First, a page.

Moonlighting vs freelancing?
This great post originally appeared on the Creative Freelancer Blog.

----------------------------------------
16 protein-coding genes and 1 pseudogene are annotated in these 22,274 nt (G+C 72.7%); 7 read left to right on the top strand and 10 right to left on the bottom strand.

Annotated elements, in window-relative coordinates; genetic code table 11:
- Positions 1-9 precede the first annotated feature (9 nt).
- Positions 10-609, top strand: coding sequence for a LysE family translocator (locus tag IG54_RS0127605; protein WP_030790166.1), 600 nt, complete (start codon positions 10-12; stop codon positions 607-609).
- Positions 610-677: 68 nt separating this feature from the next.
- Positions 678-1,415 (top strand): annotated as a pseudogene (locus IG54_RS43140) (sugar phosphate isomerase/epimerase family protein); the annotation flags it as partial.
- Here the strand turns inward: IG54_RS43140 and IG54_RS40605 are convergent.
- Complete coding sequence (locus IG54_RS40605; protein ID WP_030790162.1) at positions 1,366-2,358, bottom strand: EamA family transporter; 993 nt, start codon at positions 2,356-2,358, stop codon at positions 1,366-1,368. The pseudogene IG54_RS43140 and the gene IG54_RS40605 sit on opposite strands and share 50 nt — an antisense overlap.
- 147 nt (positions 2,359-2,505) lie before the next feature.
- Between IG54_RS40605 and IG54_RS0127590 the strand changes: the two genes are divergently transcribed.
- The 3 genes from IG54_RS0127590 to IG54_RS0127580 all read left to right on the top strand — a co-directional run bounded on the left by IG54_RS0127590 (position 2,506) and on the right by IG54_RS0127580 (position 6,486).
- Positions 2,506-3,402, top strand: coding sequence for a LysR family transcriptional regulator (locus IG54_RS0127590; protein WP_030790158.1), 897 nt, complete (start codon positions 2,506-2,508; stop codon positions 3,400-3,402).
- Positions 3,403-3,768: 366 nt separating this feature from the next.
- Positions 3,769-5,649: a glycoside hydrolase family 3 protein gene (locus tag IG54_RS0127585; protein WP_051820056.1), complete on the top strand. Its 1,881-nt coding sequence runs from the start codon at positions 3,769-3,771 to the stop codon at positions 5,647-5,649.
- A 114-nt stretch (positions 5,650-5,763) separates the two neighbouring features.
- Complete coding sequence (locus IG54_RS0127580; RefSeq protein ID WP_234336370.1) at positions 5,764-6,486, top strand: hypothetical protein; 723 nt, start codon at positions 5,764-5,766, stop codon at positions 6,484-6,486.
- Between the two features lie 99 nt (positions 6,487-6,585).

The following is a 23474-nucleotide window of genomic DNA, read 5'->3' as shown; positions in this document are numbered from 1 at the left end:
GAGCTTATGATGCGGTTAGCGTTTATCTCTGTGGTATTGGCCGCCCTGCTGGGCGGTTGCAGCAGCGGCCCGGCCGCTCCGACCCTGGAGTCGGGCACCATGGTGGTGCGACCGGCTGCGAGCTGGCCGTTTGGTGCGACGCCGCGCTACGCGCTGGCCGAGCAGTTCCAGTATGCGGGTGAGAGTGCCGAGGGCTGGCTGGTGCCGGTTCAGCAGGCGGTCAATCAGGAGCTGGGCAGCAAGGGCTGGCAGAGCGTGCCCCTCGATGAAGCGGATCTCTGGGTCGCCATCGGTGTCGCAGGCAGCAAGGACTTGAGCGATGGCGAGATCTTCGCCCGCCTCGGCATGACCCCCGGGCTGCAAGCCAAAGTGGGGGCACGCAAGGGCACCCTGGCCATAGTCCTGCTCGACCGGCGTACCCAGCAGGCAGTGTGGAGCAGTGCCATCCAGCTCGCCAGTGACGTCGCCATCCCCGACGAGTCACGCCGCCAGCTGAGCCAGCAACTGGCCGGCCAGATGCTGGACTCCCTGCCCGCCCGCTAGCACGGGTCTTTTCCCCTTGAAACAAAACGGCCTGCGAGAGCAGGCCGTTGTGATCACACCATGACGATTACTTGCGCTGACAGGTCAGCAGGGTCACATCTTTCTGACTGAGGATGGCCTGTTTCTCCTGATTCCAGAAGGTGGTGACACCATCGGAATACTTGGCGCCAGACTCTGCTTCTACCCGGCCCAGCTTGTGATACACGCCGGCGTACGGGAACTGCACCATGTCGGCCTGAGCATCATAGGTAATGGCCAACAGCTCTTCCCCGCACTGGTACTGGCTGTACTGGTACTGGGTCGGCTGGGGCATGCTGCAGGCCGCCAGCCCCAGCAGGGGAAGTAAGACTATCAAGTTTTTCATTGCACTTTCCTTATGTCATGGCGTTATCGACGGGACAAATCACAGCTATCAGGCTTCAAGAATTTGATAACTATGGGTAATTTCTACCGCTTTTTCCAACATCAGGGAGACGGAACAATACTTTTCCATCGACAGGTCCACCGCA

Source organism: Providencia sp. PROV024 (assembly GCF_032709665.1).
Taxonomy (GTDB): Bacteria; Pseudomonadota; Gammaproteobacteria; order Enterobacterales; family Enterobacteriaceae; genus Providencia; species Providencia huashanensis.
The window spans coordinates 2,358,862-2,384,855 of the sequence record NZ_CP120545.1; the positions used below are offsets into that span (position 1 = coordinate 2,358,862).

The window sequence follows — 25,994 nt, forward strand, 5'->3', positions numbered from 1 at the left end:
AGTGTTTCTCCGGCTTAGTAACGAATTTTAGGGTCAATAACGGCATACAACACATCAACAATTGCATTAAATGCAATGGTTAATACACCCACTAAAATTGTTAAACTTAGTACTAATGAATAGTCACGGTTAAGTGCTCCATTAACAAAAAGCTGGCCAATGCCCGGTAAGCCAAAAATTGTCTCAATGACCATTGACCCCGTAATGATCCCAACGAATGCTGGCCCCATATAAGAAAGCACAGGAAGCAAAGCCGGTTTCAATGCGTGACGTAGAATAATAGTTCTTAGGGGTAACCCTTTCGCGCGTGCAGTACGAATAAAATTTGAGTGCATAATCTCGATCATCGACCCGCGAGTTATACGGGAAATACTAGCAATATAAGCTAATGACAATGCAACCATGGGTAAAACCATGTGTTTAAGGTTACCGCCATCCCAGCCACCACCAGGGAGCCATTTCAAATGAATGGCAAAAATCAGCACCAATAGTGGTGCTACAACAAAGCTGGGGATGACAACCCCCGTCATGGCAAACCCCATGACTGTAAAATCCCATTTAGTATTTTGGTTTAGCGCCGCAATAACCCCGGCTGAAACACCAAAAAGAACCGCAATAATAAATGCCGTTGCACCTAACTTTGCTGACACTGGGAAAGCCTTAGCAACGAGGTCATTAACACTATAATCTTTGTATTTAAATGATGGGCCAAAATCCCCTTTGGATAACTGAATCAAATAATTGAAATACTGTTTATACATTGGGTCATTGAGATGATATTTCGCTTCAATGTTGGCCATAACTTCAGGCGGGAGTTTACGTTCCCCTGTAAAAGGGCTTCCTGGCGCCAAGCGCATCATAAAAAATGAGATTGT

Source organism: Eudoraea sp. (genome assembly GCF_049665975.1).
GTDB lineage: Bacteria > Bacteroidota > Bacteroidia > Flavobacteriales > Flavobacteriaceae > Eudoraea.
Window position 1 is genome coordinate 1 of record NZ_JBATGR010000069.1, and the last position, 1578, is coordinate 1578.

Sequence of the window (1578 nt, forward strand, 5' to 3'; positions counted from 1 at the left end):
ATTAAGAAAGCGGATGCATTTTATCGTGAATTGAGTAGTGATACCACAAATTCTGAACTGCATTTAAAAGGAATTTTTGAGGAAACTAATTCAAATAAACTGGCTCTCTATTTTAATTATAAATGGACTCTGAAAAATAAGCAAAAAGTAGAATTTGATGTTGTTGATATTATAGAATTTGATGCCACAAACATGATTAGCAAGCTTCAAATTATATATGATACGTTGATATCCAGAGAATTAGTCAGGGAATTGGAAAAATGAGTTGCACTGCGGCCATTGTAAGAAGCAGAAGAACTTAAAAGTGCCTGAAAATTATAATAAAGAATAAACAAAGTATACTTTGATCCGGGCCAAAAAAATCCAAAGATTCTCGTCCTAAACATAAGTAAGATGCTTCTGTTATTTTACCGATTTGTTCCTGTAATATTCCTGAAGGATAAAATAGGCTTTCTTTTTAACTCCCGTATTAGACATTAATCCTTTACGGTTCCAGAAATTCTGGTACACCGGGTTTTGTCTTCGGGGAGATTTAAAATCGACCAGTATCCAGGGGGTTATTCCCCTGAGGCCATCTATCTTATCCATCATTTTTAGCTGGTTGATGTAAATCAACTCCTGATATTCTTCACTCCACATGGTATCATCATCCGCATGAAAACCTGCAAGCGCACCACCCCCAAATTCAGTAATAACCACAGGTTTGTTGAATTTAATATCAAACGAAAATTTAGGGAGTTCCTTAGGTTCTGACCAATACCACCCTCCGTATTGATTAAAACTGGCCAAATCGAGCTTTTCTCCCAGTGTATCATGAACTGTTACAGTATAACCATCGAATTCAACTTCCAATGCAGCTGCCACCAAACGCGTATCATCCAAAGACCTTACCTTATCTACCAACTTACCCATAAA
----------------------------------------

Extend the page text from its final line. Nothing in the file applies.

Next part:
Recently on the Creative Freelancer Conference LinkedIn Group (join us for very active discussions), I asked about the difference between moonlighting and freelancing. In response, I got a lot of thought-provoking perspectives. Gerry Suchy said: Moonlighting is like taking your sister to the prom. You really want to be there but just don’t have the courage to actually go out and do something about it. Mohamad Kebbewar said: Moonlighting is like staring at the wall and dreaming of landing Nike as a potential client. Angela Joseph said: I think moonlighting is freelancing while still holding down a full time job. I guess that’s where the “moon” part comes in. If you have a full time job and submit proposals, query letters etc. and get hired then you’re working by the light of the moon, so to speak, since you do it after your regular working hours. Kristin Maija Peterson said: Freelancing equals self-employment. Moonlighting is trying freelancing on for size (while still being employed full time). Moonlighting will let you know if you are disciplined, good at managing your time and prepare you for issues of being in business for yourself. Jennifer Quinton said: I was a moonlighter for years, but always referred to myself as a freelancer. The intitial impression of moonlighting is quite simply working the extra job to make the extra money, whereas freelancing is seen as more of a serious endeavor. Both great ways to achieve a goal, though one does seem finite while the other could lead you anywhere. When I was doing what this forum seems to be agreeing is “moonlighting,” it mostly had to do with wanting extra creative projects in addition to my day-to-day predictable design job; but I also didn’t have the financial means or the client base to start my own business. I still didn’t have those things when I was working on site in temporary (via agencies) or contract (via me) positions, that’s when I fell into my own definition of freelancing. I was still working for someone else but the boss, the desk, and the building would change from time to time. So what people are describing in the discussion as freelancing makes me think now of a third category…business owner. The boss, the desk, and the building don’t change quite so much, but the clients and the projects do. And I love it. What do you think? Agree? Disagree? Add something? - Ilise Benun